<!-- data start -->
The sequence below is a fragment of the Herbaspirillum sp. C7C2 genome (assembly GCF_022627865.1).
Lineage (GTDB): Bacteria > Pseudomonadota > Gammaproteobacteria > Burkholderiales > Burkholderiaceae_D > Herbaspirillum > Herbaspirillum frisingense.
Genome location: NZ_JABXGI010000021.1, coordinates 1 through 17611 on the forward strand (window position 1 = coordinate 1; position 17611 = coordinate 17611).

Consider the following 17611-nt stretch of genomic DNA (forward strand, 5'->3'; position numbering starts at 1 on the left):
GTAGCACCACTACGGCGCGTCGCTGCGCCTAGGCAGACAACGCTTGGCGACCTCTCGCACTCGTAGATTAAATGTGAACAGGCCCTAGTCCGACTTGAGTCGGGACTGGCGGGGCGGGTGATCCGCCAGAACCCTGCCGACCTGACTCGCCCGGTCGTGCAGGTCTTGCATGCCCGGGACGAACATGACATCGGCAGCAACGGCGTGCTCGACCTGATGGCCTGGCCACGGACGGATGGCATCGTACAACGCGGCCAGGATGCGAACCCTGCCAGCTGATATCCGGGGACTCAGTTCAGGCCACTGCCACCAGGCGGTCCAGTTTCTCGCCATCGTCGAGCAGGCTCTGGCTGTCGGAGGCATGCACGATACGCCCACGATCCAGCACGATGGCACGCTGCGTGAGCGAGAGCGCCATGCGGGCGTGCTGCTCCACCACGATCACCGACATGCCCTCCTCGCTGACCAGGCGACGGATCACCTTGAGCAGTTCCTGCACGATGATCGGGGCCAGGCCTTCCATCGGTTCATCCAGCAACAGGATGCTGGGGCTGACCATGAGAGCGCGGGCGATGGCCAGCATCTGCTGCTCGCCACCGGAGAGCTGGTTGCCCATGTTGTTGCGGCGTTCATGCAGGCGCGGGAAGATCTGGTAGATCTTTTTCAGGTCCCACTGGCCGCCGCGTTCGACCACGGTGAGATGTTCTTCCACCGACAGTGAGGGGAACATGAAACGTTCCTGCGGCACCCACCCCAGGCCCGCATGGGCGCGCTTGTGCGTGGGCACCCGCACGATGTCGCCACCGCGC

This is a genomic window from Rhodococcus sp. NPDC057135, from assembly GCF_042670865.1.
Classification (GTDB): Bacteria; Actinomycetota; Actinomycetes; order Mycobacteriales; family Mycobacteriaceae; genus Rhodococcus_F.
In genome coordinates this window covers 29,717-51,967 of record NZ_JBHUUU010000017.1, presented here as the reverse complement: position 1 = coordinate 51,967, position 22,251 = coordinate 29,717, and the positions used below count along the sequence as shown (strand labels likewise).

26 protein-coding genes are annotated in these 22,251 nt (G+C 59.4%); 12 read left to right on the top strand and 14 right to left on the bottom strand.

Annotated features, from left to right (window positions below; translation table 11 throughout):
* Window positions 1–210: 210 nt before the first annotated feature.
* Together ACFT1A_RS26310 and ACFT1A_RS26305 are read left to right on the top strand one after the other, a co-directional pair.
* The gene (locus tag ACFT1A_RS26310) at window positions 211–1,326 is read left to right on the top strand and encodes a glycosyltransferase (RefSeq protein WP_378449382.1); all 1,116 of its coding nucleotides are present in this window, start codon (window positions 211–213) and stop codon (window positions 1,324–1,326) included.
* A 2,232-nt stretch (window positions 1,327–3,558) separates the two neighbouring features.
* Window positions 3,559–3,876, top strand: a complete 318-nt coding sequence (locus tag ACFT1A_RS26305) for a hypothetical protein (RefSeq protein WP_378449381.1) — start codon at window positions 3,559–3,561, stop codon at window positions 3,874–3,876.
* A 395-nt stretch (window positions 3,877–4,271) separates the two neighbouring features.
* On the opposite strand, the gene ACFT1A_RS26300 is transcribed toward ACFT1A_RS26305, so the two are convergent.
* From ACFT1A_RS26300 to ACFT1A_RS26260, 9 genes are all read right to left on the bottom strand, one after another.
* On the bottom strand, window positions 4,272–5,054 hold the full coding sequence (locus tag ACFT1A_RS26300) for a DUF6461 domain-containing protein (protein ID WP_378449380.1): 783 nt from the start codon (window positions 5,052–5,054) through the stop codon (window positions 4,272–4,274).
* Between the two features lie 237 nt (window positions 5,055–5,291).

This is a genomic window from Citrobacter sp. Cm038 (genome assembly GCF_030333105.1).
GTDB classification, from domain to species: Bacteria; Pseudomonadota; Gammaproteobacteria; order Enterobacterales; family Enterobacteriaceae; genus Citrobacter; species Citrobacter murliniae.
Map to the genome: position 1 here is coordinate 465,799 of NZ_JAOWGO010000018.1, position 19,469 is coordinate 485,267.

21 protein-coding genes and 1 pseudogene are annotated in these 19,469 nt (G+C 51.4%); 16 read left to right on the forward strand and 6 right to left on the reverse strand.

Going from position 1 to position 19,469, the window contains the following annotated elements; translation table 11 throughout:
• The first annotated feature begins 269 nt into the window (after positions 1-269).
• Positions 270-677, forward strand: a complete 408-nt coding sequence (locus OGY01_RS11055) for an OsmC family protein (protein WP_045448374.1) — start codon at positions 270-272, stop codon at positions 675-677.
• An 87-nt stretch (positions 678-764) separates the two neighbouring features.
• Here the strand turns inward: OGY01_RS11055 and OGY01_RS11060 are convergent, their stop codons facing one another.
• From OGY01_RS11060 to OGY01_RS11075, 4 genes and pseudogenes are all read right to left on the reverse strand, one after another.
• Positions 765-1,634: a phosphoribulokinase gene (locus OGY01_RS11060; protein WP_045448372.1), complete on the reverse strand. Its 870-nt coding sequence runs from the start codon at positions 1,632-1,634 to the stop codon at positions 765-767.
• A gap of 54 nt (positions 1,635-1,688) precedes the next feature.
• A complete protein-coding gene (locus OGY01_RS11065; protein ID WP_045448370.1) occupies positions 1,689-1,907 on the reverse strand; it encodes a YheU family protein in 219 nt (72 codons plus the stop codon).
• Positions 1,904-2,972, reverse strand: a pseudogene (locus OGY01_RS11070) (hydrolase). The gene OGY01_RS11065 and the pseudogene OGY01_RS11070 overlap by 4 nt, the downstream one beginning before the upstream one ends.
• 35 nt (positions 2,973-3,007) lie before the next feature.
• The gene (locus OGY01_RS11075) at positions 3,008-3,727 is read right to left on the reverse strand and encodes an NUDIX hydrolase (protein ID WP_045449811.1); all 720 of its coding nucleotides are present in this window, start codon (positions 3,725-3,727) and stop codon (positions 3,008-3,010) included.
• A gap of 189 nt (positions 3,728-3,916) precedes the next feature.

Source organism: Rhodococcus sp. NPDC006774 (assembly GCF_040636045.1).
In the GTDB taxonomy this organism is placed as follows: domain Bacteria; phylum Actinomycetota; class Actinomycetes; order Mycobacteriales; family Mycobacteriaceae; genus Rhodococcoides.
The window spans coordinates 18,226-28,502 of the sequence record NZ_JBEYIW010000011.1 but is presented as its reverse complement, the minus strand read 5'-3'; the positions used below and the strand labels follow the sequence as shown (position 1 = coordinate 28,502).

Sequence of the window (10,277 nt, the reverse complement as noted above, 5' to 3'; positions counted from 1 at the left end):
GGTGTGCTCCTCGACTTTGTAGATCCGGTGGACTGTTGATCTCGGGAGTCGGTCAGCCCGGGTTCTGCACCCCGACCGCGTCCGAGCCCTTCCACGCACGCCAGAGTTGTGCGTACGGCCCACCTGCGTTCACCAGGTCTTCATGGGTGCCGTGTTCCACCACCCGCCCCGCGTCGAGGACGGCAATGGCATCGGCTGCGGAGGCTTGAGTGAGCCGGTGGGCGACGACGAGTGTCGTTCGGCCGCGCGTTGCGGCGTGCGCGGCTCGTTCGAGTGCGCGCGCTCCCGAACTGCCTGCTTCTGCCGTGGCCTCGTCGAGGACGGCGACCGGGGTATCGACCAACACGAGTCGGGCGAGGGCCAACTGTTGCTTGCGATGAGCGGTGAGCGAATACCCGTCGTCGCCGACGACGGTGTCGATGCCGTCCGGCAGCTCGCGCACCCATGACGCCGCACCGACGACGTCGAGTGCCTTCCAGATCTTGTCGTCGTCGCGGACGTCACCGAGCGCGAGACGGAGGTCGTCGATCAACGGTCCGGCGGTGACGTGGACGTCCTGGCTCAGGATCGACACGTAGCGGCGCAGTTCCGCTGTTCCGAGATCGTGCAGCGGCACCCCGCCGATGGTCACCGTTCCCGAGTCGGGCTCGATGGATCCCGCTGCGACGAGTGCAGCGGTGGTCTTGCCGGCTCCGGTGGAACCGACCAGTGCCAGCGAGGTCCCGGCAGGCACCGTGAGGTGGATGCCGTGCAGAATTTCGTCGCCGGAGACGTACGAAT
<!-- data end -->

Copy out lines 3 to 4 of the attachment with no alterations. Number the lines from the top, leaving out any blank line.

Genome location: NZ_JABXGI010000021.1, coordinates 1 through 17611 on the forward strand (window position 1 = coordinate 1; position 17611 = coordinate 17611).

Consider the following 17611-nt stretch of genomic DNA (forward strand, 5'->3'; position numbering starts at 1 on the left):